What’s in a name?

Recently I changed my “branding” here and on LinkedIn to describe myself as an “experience researcher” — as opposed to a UX, Usability, User, Human Factors, or other kind of researcher. This reflects an evolution in my thinking that’s been going on for a couple years now, as I’ve meditated on how my strengths align with my goals and the things I’m interested in. This blog post is an attempt to summarize it, mostly for myself but also in case anyone’s curious.

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For whatever reason, “UX” tends to connote users’ interactions with software systems in particular, whereas I like to take a more holistic view in my work, and generally find other kinds of systems — procedural, organizational, taxonomic, etc. — more important and interesting anyway; software systems are but one component among these. So I stopped putting the term “UX” in front of “Researcher”.

In most industries, “Human Factors” has to do with the interactions between humans and a wider set of systems than just software, but there does seem to be a bit of an emphasis on hardware, so Human Factors is often lumped in with ergonomics. At my last job my title was Human Factors Associate, which reflected both the type of work I was doing and the mindset of that company. I admire that company and am proud of the work I did there, but I see my path going forward as somewhat different, and so “Human Factors” doesn’t feel quite appropriate for me anymore.

“User” tends to imply a machine or computer technology, whether hardware or software; it doesn’t seem like the right term for someone who interacts with more nebulous types of systems such as onboarding or professional development. “User” also doesn’t describe people experiencing change in the workplace (people aren’t “users” of change), and that experience is what I see my work as anchored to.

“Usability” is usually all about making things easier, quicker, lighter, more pleasant and learnable and understandable. This is obviously important and applies to everything from individual Word documents to massive interconnected software systems, and usability research is what my work is largely composed of, but like “user”, the term “usability” doesn’t seem to fit with how people experience less tangible kinds of systems or workplace change.

What I ultimately realized is that all the work I’m doing has to do with people’s experiences, and none of it doesn’t, and so simply placing the word “Experience” before “Researcher” was the most accurate and succinct way to describe my professional self. I hypothesize it’s also a fairly accessible term: people who are accustomed to thinking or reading about “UX”, “Human Factors”, “Usability”, and so on will see “Experience Researcher” and have a reasonably accurate idea of what that means. (Do you agree?)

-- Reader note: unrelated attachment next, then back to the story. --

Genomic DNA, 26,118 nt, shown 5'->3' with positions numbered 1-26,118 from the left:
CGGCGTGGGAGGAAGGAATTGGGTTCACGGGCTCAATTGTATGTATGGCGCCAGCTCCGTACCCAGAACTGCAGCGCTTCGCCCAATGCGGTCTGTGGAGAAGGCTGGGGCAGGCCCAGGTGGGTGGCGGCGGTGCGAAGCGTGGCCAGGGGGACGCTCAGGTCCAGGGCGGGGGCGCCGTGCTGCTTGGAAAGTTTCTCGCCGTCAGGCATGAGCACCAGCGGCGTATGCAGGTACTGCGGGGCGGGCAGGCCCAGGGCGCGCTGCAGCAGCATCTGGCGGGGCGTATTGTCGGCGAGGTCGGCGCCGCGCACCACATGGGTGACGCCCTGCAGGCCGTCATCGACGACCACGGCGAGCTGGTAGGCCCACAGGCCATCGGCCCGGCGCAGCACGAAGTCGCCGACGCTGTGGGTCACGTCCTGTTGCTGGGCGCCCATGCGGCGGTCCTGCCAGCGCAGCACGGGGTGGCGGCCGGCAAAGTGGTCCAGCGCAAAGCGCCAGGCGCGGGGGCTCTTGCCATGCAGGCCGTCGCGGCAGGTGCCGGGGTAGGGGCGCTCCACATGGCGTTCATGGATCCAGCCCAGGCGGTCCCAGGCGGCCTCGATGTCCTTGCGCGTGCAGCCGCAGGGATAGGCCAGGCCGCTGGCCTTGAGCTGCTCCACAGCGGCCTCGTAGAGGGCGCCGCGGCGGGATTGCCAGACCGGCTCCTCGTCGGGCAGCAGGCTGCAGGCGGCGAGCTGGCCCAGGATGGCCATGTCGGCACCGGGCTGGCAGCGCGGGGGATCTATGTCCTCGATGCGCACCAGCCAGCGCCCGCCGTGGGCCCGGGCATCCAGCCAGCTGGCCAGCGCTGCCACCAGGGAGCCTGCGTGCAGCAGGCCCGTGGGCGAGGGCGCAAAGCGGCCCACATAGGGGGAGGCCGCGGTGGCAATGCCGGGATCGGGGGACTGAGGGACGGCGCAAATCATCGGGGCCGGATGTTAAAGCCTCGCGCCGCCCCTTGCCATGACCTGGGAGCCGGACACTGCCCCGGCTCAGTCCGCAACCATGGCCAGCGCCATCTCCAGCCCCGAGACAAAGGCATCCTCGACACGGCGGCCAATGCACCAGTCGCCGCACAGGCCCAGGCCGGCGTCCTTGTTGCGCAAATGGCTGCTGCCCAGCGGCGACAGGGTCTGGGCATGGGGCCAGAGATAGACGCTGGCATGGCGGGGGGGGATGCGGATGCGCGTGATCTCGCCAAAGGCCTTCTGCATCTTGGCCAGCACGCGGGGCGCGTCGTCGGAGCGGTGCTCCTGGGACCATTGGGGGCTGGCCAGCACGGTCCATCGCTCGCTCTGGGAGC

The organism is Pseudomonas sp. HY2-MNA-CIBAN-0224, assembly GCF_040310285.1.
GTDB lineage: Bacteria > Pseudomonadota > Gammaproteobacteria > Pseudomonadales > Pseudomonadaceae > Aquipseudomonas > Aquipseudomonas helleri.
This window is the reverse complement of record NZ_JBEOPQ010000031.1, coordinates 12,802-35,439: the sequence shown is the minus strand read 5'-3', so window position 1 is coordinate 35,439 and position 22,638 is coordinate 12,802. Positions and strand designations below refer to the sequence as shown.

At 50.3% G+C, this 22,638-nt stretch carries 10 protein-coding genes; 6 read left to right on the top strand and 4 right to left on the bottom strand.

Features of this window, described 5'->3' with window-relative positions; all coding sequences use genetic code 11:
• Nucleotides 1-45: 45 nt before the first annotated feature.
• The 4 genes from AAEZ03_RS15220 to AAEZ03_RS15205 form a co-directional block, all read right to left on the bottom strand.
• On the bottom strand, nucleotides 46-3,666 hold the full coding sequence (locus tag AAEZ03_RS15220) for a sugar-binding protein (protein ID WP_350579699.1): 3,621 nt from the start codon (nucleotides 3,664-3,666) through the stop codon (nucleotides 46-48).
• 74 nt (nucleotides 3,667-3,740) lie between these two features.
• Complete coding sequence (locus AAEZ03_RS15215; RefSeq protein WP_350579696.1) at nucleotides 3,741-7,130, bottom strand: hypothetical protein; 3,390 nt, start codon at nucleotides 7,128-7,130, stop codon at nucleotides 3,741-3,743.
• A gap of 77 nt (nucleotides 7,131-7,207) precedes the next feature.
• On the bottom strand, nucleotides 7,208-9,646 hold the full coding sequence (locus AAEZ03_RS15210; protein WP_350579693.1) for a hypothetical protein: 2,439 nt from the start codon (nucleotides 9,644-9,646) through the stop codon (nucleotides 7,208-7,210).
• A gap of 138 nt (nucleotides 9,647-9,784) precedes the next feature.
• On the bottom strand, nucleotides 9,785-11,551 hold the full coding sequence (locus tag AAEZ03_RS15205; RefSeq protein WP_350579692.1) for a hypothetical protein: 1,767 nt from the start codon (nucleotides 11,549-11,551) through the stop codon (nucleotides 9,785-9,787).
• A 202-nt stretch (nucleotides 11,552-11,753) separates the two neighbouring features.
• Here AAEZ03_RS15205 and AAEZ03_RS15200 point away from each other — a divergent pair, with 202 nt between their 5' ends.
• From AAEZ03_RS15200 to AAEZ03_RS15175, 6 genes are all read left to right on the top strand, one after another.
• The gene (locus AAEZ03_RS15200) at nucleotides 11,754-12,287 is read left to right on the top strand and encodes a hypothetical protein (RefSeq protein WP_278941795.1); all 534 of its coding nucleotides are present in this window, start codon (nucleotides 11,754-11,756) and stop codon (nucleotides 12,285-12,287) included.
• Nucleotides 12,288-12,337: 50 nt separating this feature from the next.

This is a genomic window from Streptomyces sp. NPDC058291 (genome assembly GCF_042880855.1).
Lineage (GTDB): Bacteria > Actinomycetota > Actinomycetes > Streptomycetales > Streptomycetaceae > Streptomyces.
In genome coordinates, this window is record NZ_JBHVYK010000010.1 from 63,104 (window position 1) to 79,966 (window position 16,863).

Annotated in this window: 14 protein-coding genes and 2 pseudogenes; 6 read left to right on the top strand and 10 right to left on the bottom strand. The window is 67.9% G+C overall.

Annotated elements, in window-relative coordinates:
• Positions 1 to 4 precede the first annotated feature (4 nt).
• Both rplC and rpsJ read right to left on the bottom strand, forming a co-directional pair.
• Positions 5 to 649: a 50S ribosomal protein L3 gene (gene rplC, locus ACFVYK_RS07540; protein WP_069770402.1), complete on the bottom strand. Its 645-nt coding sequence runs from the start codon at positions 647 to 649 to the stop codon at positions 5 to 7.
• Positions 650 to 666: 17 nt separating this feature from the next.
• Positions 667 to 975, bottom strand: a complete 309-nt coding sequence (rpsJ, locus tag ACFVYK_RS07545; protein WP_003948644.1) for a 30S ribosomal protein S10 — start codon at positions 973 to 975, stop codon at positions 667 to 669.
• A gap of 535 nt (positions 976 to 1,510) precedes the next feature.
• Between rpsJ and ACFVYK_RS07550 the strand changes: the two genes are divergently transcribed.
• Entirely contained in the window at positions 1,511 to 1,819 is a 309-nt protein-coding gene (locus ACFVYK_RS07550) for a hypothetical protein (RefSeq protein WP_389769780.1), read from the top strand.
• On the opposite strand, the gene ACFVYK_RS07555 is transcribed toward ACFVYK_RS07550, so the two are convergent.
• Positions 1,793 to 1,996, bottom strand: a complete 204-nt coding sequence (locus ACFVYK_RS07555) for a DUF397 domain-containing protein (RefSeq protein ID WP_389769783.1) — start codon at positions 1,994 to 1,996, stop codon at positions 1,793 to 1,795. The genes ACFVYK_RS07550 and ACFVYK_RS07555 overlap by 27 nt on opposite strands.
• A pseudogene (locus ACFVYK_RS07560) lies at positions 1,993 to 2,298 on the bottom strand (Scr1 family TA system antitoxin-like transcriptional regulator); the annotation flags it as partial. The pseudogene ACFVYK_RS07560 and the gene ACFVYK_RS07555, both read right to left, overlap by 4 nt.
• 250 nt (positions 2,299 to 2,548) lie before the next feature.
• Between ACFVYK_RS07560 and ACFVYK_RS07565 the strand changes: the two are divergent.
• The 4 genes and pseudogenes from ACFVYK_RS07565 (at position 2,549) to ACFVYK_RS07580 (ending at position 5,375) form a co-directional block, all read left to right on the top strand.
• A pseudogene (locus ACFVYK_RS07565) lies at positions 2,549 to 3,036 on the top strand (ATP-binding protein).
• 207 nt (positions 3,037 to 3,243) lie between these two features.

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I am now a certified DACUM facilitator!

Last week I completed a training course at the Ohio State University to become a certified DACUM facilitator. During the week of training, my co-learners often asked me if having observed about a dozen DACUM workshops made the training easier.

A DACUM workshop provides its observers with a thorough introduction to the DACUM process: each workshop begins with a somewhat in-depth orientation, plus the sheer repetitiveness and intensity of the process makes it impossible not to come away with a strong impression of how a DACUM is carried out.

A careful observer can also pick up a lot of what the facilitators are doing “under the hood” to make the workshop successful. In this sense, observing DACUMs helps to make the process non-alien, and imparts at least an “academic” understanding of how they are facilitated. It’s a bit like closely watching how someone rides a bike or drives a stick shift: after enough time you can at least figure out how it’s done and start to mentally practice doing it yourself.

But there is no substitute for the experience of getting up there and actually doing the facilitating with a panel. OSU’s DACUM facilitator training program consists of one day of conventional instruction in which learners are seated before an instructor, then two days in which the learners participate as panelists in a mock DACUM (or “Facum”) with one at a time taking turns as facilitator. The final two days are a sort of capstone session, spent conducting an actual DACUM with real panelists provided by government or industry organizations.

In my case, the panel I facilitated for consisted of employees from American Electric Power, where I work. In fact, their DACUM session was part of the very project I’m on, so I had the double benefit of also advancing my team’s project while I gained my DACUM certification.

Normally 3-4 learners share rotating facilitator duties on the capstone session, but for this one the panel was broken out into four mini-DACUMs consisting of two panelists and one facilitator each. This meant I facilitated a whole workshop by myself.

I can’t think of any better way to train! By time it ended, I was eager to facilitate another. A coworker observing the workshop asked me how it felt to be DACUM-certified. I responded, “Now everything looks like a nail.” My project is slated to include another five or six DACUM workshops before the end of 2019 and I can’t wait to facilitate them.

For a slightly more in-depth explanation of what DACUM is, I’ve written about it before.